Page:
Admar Homes buys Greencastle Greens Golf Club

Greens at Greencastle homeowners relieved

August 13, 2010|By DANA BROWN

GREENCASTLE, Pa. -- Admar Homes purchased the Greencastle Greens Golf Club this week, concluding years of uncertainty for homeowners in their Greens at Greencastle development, who feared the golf course's potential demise.

Admar Homes, the original developer of the Greens at Greencastle, a subdivison adjacent to the golf course, purchased the golf course Tuesday from Greencastle GIBG LLC.

The purchase of the golf course comes after several years of litigation over GIBG's proposed development of the 18-hole golf course into homes. In 2006, GIBG submitted plans for the development to Antrim Township.

Greens at Greencastle LP, a name assumed by Admar Homes, filed a lawsuit to stop the development, claiming a deed restriction required the land must always be used as a golf course. Admar Homes won the lawsuit in federal court. GIBG appealed the ruling in October, but all litigation ceased when both sides indicated their intentions to settle out of court, according to court documents.


The pending litigation and uncertainty of the golf course's future stalled Admar Homes' development of homes at Greens at Greencastle. Admar had developed the first phase of the Fairway at Greencastle Greens, which included 45 lots.

Farhad Memarsadeghi, Admar Homes president and CEO, said his company is in the process of submitting plans for the rest of the property, which will include about 200 single-family homes.

"It's a new milestone for us. We want to assure people that we are going to save the golf course and build our beautiful subdivision around the golf course," Memarsadeghi said. "Now that we own the golf course, we will save the golf course."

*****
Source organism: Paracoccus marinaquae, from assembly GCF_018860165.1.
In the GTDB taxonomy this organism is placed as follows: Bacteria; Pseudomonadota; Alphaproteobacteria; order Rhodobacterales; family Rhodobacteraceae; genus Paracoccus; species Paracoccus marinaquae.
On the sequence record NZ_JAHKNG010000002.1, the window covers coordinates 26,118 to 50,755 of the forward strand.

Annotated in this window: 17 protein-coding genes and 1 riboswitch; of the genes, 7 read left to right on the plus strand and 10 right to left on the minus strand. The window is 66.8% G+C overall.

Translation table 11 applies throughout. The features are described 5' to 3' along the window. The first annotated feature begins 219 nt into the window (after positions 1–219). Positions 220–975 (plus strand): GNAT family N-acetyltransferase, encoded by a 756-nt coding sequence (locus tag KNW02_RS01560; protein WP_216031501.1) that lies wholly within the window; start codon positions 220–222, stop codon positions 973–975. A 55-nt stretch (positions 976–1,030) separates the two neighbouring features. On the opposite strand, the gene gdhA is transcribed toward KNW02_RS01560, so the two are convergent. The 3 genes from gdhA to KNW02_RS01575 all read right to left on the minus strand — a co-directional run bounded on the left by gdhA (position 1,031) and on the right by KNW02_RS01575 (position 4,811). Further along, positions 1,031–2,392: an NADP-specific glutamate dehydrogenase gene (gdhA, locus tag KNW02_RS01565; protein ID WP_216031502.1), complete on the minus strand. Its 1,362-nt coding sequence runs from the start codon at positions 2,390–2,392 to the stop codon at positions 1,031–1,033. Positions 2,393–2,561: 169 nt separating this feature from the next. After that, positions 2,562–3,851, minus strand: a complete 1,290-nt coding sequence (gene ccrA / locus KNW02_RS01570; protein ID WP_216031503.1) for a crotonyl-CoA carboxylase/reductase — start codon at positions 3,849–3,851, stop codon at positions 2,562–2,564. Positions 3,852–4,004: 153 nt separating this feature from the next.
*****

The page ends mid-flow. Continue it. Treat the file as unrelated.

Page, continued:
Greens at Greencastle homeowner Jim Winslow said, "there's a lot of good things with the sale" of the golf course, including the protection of property values for Greens at Greencastle homeowners.

"I am thankful for a resolution to a longstanding black cloud over everybody who lives here," Winslow said. "It's good for property values."

Tony Rivellino, president of the Greens at Greencastle homeowners association, said residents had been waiting a long time for resolution on the matter.

He said Admar Homes' intention to keep the golf course a golf course was "a relief."

"That's what it was intended to be," Rivellino said. "It's something that benefits the whole community."

Winslow agreed that saving the golf course "adds overall value to the community." He said he didn't want to see Greencastle become "a bedroom community of houses."

"This is a major recreation item for the community," he said.

Greencastle Greens head golf professional Kevin Nazelrod said about 20,000 rounds of golf are played at the course each year. He said he was optimistic about Admar Homes' ownership of the facility, which employs about 36 people.

Memarsadeghi said the management at the golf course would remain the same.

Staff writer Kate Alexander contributed to this story.

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